It can be difficult to determine whether your pregnant cat is acting normally. For example, you may be wondering whether your pregnant cat’s drooling is normal or cause for concern. 

So, why is your pregnant cat drooling?

There are many reasons behind your pregnant cat drooling like Eclampsia, something getting lodged in her throat or your cat being anxious.

Keep reading the article to know more about why your pregnant cat is drooling and how can you cure her.

Pregnant Cat Drooling

Is It Normal For Pregnant Cats To Drool?

Yes, it is normal for pregnant cats to drool, if they are doing it from kittenhood and not suffering from any underlying disease.

Is It Normal For Pregnant Cats To Drool?

Drooling by cats when they are happy and relaxed, such as when being petted, is normal behavior.

These cats typically develop this behavior early in life, so it would be unusual for an older cat to suddenly begin drooling if they had not previously.

If this occurs, contact your veterinarian to discuss your cat’s sudden drooling.

It’s not uncommon for some cats to drool while kneading or purring.

Drooling is a sign of contentment and relaxation that can be traced back to kittenhood.

While nursing, kittens frequently knead their mothers’ paws to stimulate milk release. These behaviors result in a nourishing bond between mother and kitten as well as a comforting and satisfying meal.

When cats reach adulthood, feelings of contentment frequently lead to kneading, which stimulates drooling due to the association with nursing.

Purring frequently accompanies kneading and drooling.

Don’t be surprised if your otherwise healthy pregnant cat starts drooling and purring while sitting in your lap.

This is perfectly normal, and it is most likely one of the ways your pregnant cat shows you love.

Pregnant cats, unlike dogs, do not frequently drool at the sight of food. However, it is still possible.

If your pregnant cat drools at the sight or smell of food but not at other times, you shouldn’t be concerned.

Drooling may occur temporarily as a result of stress or fear, such as during car rides, vet visits, or loud events.

If your pregnant cat appears to be extremely stressed on a regular basis, consult with your veterinarian about your options.

If the drooling and stress are brief and go away on their own, there is probably no need to be concerned.

If your pregnant cat drools all the time, she may have a health problem. This is especially true if the drooling is unrelated to happiness or food.

Even if they appear healthy, all pregnant cats should be seen by a veterinarian at least once every 2-3 months for routine wellness exams.

The vet can frequently detect problems before your pregnant cat exhibits any symptoms.

If you notice unusual drooling between routine vet visits, you should contact your doctor right away.

Your pregnant cat may require medical attention. There are several medical conditions that can cause drooling in pregnant cats and necessitate medical attention.

Why Is My Pregnant Cat Drooling?

Here are some reasons why your pregnant cat may be drooling: –

Why Is My Pregnant Cat Drooling?

1. Eclampsia

Eclampsia, also known as hypocalcemia or puerperal tetany, is a medical emergency caused by a life-threatening drop in blood calcium levels in nursing mothers.

Eclampsia is most common between the ages of one and four weeks when the mother is producing the most milk.

It can also happen prior to giving birth. The indications are initially subtle.

The female may be restless or panting, and drooling heavily, leading to her inability to walk.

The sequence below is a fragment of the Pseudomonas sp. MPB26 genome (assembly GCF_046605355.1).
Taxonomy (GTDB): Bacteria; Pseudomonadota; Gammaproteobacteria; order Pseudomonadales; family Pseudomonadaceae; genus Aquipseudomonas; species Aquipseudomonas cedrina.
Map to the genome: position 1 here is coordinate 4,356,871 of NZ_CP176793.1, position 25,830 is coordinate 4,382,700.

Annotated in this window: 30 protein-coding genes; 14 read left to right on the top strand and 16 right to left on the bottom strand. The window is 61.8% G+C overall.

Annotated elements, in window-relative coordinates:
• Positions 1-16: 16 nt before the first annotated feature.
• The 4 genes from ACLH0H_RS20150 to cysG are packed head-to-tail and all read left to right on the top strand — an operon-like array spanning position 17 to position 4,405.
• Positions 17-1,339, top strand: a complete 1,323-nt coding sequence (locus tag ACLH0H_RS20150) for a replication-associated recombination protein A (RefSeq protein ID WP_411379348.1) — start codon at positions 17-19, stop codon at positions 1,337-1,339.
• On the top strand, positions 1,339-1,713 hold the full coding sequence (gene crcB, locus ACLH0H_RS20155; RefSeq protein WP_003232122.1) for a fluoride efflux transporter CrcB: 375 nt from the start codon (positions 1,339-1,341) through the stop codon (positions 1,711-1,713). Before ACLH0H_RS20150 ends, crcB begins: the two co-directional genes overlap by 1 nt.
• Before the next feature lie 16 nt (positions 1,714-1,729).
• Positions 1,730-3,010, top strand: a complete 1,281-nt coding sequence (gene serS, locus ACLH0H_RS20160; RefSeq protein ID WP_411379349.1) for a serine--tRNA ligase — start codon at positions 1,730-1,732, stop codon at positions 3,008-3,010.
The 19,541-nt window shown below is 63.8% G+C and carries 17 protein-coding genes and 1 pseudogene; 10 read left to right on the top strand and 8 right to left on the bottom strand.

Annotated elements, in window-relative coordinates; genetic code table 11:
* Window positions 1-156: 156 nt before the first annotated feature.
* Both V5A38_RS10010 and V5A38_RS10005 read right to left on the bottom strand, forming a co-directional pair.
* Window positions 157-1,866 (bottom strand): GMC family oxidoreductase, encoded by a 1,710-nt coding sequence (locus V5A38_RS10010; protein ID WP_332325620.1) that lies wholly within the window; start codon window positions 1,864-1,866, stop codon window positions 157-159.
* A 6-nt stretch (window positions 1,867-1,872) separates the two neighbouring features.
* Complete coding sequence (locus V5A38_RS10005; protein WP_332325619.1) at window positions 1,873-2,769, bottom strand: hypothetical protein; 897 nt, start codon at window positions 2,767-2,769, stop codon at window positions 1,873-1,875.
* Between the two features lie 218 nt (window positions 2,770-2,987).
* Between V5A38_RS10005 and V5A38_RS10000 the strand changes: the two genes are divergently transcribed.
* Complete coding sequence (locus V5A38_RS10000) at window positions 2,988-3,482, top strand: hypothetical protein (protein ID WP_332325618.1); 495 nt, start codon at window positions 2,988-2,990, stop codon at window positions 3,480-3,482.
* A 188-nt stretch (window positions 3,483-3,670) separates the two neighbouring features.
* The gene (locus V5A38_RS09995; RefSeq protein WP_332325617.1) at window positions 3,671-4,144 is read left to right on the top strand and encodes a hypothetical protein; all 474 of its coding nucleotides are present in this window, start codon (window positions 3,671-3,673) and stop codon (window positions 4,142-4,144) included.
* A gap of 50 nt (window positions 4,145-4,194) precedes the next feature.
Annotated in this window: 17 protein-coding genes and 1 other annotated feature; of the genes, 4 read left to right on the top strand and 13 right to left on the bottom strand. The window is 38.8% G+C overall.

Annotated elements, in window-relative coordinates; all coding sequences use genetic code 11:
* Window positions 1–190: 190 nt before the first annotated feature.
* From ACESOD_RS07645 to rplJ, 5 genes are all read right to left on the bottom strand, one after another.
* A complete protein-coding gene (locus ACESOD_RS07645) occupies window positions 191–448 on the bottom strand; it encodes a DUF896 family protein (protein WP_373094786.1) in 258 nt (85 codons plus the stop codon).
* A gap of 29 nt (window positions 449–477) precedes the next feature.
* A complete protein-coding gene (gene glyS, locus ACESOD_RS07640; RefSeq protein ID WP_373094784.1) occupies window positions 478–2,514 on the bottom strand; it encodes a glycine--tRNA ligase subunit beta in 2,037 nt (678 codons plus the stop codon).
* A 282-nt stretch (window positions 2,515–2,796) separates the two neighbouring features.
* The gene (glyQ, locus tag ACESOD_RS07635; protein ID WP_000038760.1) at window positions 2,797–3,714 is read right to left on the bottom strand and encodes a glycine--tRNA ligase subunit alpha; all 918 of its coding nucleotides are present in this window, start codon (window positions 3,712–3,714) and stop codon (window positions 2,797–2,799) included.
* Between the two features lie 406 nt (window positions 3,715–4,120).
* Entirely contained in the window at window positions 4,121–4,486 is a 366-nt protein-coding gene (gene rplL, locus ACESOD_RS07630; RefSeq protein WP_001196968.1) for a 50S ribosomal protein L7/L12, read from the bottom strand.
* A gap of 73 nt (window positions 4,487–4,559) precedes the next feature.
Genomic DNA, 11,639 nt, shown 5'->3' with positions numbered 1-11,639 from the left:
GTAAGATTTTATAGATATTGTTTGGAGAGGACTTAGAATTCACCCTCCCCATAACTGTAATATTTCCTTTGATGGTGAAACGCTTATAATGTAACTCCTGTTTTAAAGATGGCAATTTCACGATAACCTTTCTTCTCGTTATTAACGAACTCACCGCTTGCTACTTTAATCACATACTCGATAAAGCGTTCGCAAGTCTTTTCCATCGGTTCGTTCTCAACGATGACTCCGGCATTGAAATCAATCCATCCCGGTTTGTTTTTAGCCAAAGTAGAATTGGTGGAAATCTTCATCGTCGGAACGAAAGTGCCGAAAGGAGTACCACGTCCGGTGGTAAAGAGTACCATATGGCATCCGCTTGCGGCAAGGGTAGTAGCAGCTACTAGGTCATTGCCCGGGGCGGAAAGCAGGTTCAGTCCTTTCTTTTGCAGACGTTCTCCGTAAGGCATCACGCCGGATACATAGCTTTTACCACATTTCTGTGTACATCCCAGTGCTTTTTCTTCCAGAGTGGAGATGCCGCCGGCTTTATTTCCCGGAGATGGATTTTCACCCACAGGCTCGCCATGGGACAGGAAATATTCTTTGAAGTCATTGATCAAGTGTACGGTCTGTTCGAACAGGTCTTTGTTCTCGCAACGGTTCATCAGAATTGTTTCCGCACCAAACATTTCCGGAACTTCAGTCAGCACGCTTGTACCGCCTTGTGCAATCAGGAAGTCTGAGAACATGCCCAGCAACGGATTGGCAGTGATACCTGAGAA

This quickly leads to muscle spasms (tetany) affecting the entire body, which can quickly lead to convulsions.

Some affected cats may develop a fever, become disoriented, aggressive, restless, and excessively paced.

Eclampsia is a life-threatening medical condition. If you suspect eclampsia is developing, contact your veterinarian right away.

Eclampsia is a condition that affects pregnant or nursing cats.

The condition is most common four weeks after giving birth, but it can occur at any time before or after a month.

The following are common causes of feline eclampsia:

  • Lactation, the production of milk, sourcing the blood calcium to be delivered to the nursing kittens
  • Poor nutritional absorption through the digestive system, eliminating the calcium mineral rather than captivating it
  • Insufficient diet consumed by the pregnant or lactating queen
  • Pregnancy, as a substantial sacrifice of blood calcium is required to support fetal development.
  • Large litters of kittens, as the mother must lactate in great volume to support the needs of her offspring.

Eclampsia in cats is a life-threatening emergency; therefore, veterinary professionals are trained to recognize the clinical signs.

The first diagnostic test, known as a physical examination, will be the behavior your cat exhibits and notice the excessive drooling.

To establish a diagnostic baseline, the feline doctor will review your cat’s medical record for allergies, drug reactions, and previous illnesses.

Expect your veterinarian to ask you a number of questions about the feline, such as her symptoms, a time frame for clinical signs, and the date she gave birth.

A biochemistry profile will most likely be requested to reveal hypocalcemia in the cat’s blood in order to obtain a direct diagnosis.

2. Medical Condition

If your pregnant cat is drooling, it could be due to a medical condition. When cats are in pain, they drool.

Stomatitis, an inflammation of the mouth and lips, could be present in your cat. Inflammation could mean your pregnant cat has a mouth infection.

Drooling in pregnant cats can be caused by gum disease and abscessed teeth. A discussion with your veterinarian is necessary.

Tartar buildup can cause your pregnant cat to slobber by rubbing on the inside of its lip. Pull their lip back toward their ear to check.

Do their teeth resemble concrete? Are they dark brown? Are their gums red, swollen, or bleeding? 

Try a professional cleaning first, followed by daily brushing. Have your vet check for gingivitis, mouth ulcers, and tumors.

Cats are more likely to become ill as they age. Drooling can also be caused by liver and kidney disease.

Annual checkups are recommended by veterinarians to detect and treat such diseases as early as possible.

Drooling can indicate a sinus, nose, or throat infection. Pregnant cats who live in homes or shelters with other pets are more vulnerable. Another factor is stress.

Toxin exposure and organ disease can cause nausea, which can lead to drooling.

Infections should only be treated by your veterinarian.

You can, however, take precautions to keep your pregnant cat from getting one: Keep them vaccinated, indoors, and away from other pets, and wash your hands after handling different animals.